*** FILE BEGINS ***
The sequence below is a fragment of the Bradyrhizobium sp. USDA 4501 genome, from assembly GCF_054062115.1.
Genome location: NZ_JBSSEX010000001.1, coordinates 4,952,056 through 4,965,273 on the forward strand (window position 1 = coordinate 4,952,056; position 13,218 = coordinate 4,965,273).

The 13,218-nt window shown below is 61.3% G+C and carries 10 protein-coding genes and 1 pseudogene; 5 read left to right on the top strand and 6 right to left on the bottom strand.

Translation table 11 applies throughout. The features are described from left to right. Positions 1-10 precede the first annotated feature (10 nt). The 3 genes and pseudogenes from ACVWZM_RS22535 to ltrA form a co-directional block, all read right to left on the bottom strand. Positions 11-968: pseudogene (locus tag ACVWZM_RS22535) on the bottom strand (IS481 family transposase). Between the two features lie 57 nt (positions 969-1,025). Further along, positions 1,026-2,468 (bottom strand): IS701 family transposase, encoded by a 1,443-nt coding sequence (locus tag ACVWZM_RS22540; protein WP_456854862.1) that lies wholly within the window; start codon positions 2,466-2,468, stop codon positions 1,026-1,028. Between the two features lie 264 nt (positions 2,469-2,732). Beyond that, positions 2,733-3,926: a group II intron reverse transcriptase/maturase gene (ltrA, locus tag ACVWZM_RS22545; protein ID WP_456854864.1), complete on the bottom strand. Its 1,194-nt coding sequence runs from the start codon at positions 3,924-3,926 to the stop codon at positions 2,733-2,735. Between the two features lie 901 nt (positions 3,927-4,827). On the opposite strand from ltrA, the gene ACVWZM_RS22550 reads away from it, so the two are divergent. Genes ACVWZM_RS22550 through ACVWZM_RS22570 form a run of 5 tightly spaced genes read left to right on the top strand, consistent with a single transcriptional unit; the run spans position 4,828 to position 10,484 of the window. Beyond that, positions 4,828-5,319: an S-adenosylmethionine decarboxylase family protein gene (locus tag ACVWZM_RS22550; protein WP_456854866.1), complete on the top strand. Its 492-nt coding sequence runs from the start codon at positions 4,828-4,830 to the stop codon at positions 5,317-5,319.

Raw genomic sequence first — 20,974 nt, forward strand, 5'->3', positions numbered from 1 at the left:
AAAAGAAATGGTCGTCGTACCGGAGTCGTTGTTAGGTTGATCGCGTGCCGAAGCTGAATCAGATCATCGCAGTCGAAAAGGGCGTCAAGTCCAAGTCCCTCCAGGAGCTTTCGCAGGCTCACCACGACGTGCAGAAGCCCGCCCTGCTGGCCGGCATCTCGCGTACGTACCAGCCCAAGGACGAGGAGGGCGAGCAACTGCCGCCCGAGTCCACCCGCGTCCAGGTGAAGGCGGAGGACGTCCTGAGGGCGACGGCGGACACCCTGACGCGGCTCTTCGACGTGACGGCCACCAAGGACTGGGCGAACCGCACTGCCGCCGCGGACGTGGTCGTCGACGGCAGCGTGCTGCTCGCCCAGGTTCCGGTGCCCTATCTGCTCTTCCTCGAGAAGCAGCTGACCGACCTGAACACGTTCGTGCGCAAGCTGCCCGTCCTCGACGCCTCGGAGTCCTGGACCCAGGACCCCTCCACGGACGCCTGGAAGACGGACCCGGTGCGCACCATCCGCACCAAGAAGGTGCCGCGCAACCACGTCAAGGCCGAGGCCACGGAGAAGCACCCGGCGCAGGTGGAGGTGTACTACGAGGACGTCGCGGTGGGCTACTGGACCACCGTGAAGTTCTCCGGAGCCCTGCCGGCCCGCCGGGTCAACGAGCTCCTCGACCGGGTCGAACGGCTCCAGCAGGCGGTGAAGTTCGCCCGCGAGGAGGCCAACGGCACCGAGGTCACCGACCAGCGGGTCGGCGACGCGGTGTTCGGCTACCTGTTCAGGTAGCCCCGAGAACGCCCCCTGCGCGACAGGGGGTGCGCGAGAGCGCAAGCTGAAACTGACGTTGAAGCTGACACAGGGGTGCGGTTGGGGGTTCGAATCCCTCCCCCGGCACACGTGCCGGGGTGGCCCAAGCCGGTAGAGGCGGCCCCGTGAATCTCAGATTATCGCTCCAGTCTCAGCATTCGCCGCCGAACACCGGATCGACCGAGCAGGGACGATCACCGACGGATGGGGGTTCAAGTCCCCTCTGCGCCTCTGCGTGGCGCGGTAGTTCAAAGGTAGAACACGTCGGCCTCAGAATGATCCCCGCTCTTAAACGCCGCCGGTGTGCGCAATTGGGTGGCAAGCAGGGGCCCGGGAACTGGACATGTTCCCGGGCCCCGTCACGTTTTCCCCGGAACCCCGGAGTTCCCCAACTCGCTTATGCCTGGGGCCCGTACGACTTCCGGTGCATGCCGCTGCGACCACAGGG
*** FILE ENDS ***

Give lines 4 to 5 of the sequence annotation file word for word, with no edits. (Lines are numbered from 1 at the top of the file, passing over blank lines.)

Translation table 11 applies throughout. The features are described from left to right. Positions 1-10 precede the first annotated feature (10 nt). The 3 genes and pseudogenes from ACVWZM_RS22535 to ltrA form a co-directional block, all read right to left on the bottom strand. Positions 11-968: pseudogene (locus tag ACVWZM_RS22535) on the bottom strand (IS481 family transposase). Between the two features lie 57 nt (positions 969-1,025). Further along, positions 1,026-2,468 (bottom strand): IS701 family transposase, encoded by a 1,443-nt coding sequence (locus tag ACVWZM_RS22540; protein WP_456854862.1) that lies wholly within the window; start codon positions 2,466-2,468, stop codon positions 1,026-1,028. Between the two features lie 264 nt (positions 2,469-2,732). Beyond that, positions 2,733-3,926: a group II intron reverse transcriptase/maturase gene (ltrA, locus tag ACVWZM_RS22545; protein ID WP_456854864.1), complete on the bottom strand. Its 1,194-nt coding sequence runs from the start codon at positions 3,924-3,926 to the stop codon at positions 2,733-2,735. Between the two features lie 901 nt (positions 3,927-4,827). On the opposite strand from ltrA, the gene ACVWZM_RS22550 reads away from it, so the two are divergent. Genes ACVWZM_RS22550 through ACVWZM_RS22570 form a run of 5 tightly spaced genes read left to right on the top strand, consistent with a single transcriptional unit; the run spans position 4,828 to position 10,484 of the window. Beyond that, positions 4,828-5,319: an S-adenosylmethionine decarboxylase family protein gene (locus tag ACVWZM_RS22550; protein WP_456854866.1), complete on the top strand. Its 492-nt coding sequence runs from the start codon at positions 4,828-4,830 to the stop codon at positions 5,317-5,319.

Raw genomic sequence first — 20,974 nt, forward strand, 5'->3', positions numbered from 1 at the left: